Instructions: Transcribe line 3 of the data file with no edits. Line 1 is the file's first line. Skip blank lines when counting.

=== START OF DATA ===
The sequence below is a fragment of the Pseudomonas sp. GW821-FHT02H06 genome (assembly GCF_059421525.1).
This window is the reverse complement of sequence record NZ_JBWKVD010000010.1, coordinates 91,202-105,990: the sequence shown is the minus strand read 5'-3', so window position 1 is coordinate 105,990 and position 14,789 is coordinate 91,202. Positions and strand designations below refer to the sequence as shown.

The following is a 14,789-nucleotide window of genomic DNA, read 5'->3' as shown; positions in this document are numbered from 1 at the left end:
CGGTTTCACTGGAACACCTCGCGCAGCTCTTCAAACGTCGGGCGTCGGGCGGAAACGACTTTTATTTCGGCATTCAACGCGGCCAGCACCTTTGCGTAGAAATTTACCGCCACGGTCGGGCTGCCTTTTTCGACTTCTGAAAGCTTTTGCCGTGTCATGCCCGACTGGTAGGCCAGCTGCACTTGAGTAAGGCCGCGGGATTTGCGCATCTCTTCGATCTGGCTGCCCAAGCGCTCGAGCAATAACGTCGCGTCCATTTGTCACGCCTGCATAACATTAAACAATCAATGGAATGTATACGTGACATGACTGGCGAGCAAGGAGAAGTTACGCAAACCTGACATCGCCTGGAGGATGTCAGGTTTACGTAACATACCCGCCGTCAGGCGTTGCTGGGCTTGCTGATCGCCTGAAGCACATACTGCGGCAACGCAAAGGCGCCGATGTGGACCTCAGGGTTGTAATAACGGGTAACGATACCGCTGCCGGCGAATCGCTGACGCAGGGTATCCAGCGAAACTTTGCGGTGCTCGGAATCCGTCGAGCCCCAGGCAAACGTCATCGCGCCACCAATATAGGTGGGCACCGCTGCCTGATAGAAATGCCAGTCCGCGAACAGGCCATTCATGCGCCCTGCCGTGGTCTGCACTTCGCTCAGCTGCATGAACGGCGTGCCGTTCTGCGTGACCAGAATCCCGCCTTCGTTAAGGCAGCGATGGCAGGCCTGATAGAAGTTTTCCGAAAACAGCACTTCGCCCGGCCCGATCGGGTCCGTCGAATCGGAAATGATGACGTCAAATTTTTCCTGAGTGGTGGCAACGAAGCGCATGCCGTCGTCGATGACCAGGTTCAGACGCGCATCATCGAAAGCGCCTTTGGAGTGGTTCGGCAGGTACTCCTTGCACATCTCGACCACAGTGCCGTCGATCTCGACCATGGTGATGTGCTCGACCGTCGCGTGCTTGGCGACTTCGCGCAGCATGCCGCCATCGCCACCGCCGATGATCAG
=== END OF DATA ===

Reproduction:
The following is a 14,789-nucleotide window of genomic DNA, read 5'->3' as shown; positions in this document are numbered from 1 at the left end: